When deception has been discovered by the partner, the deceiving partner typically uses one or more of “12 general strategies to manage the discovery of deception, including

(a) telling the truth;

(b) providing an excuse (denying responsibility);

(c) providing a justification (denying the pejorative nature of the information or the deception);

(d) refusing to explain when asked (denying the event occurred);

(e) evading the issue during conversation;

(f) apologizing;

(g) soothing the partner;

(h) using impression management techniques (strategic presentation of saddened, repentant, or guilty image);

(i) invoking the relationship as a reason to forgive and forget;

(j) making efforts to reaffirm or strengthen relational bonds;

(k) using relational rituals (e.g., giving gifts, flowers, or cards); and

(l) talking explicitly about the deception and its impact on the relationship” (Aune et al., 1998. page 678).

These strategies to repair the relationship are implicitly and explicitly attempted after infidelity is revealed within the couple’s relationship and possibly facilitated in couple therapy.  Making excuses, justifying infidelity, refusing to explain, or denying the affair may “work” to maintain a relationship, but unlikely to enable the couple to recover and heal.  The relationship may continue in some dysfunctional mutually unfulfilling manner.  A couple such as Aidan and Cathy may remain together for months, years, or to the end of natural life with enduring or volatile pain simmering shallowly or deep below the surface.  Or, some complicit agreement to stay together or ignore the affair may only delay inevitable degeneration and collapse of the relationship.  The other nine strategies, despite greater positive potential however are also no guarantee that the couple can recover and heal from the profound deception of infidelity in a monogamous committed relationship.

How an affair or the infidelity of a partner or spouse in a committed monogamous relationship or marriage is perceived affects how it will be approached and treated, including in couple therapy.  The unfaithful partner may try to explain the infidelity as an occurrence or an incident.  A mistake- that is, an unprecedented mistake and therefore, a mistake not to reoccur with appropriate care and vigilance.  If on the other hand, it is seen as the unfaithful partner having an individual moral or character flaw or being a moral failure, then the offended partner needs to determine if the flaw is intractable or can be mitigated.  In therapy, treatment strategies looking at characterological origins will focus on uncovering the unfaithful partner’s issues and dealing with his or her behaviors.  As a moral failure on the part of the unfaithful partner, recovery and healing can take on a moralistic quasi-religious orientation.  The “sin” or transgression of the committed relationship or marital vows therefore requires acts of contrition, confession of wrongdoing, and atonement or amends.  The unfaithful individual asks for (begs for) forgiveness.  The offended partner is required essentially to either accept or reject the unfaithful partner’s request for forgiveness.  Regarding the viability of the relationship, as a result the offended partner more or less holds the whip hand in the relationship.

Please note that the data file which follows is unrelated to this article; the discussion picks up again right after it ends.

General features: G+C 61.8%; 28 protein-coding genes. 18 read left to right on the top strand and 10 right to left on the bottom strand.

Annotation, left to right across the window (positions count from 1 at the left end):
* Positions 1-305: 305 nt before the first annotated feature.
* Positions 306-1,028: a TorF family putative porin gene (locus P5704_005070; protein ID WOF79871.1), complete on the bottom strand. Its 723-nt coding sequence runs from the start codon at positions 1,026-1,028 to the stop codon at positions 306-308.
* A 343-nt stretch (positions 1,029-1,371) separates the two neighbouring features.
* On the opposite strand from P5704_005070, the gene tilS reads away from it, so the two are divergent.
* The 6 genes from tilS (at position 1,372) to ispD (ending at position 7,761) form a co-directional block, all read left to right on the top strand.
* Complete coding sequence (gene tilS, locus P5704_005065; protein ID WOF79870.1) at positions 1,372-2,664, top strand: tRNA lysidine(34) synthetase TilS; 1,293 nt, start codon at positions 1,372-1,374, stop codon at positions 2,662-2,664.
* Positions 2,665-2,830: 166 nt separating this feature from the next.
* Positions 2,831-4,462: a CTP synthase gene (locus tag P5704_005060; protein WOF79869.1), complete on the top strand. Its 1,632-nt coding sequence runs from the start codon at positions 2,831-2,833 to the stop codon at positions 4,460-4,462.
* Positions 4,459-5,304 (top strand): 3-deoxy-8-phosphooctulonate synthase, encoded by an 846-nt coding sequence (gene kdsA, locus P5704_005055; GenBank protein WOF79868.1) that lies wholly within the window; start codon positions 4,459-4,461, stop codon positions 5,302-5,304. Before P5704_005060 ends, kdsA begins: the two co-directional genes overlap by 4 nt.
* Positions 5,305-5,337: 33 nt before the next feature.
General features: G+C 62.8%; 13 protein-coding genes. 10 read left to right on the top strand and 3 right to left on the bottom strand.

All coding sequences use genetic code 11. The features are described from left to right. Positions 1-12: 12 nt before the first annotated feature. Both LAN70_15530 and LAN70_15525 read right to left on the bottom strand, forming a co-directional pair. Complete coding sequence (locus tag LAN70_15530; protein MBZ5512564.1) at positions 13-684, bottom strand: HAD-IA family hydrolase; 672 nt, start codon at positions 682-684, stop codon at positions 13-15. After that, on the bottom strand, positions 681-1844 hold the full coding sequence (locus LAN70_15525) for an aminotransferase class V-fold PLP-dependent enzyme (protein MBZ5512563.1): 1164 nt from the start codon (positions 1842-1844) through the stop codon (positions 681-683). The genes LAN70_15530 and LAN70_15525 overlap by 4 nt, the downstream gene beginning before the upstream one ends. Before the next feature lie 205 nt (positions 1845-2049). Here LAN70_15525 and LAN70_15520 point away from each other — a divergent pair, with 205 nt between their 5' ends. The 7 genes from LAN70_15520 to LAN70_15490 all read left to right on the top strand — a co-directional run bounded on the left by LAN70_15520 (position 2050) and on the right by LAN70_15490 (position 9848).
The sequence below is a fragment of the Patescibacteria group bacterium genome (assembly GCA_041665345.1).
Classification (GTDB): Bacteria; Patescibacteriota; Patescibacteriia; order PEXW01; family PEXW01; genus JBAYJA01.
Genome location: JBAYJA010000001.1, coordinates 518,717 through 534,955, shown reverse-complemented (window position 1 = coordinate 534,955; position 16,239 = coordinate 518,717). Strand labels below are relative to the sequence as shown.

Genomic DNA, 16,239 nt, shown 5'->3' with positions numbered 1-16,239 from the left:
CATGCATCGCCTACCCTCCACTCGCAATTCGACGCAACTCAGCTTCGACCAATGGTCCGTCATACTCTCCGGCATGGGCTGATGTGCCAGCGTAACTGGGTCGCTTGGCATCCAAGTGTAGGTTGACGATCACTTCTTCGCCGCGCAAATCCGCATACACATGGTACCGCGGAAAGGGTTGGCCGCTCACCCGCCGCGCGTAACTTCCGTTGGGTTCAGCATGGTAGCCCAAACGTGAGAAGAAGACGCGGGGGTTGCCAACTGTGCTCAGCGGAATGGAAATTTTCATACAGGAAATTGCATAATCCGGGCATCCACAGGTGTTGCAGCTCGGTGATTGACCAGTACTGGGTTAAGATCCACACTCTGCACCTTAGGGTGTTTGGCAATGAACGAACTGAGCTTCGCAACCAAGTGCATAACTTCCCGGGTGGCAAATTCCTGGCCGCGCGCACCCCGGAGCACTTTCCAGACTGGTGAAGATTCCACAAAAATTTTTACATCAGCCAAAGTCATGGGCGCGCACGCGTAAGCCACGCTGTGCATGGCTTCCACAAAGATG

From a slightly different and related causation perspective, infidelity can be seen as the consequence of the unfaithful partner’s problematic personality, addiction problems, and/or developmental issues such as attachment anxiety.  On the other hand, the couple rather than just one partner may be perceived as having infidelity and the affair seen as a systemic issue in the relationship.  The affair often makes a mockery of the offended partner’s assumptions about the relationship: trust, love, loyalty, commitment, truth, and more.  He or she does not and did not know what was real or false from the beginning to the explosive revelation of infidelity.  Therefore, the dynamics of the partners in the relationship become the target of clinical intervention.  Often critical to the dynamics between the partners are the various societal and cultural influences that they had internalized along with family models of individual and relationship interactions.  Infidelity thus may be seen also as a systemic manifestation of cultural values about sexual behavior in the larger society.

3056 Castro Valley Blvd., #82
Castro Valley, CA 94546
Ronald Mah, M.A., Ph.D.
Licensed Marriage & Family Therapist, MFT32136
office: (510) 582-5788
fax: (510) 889-6553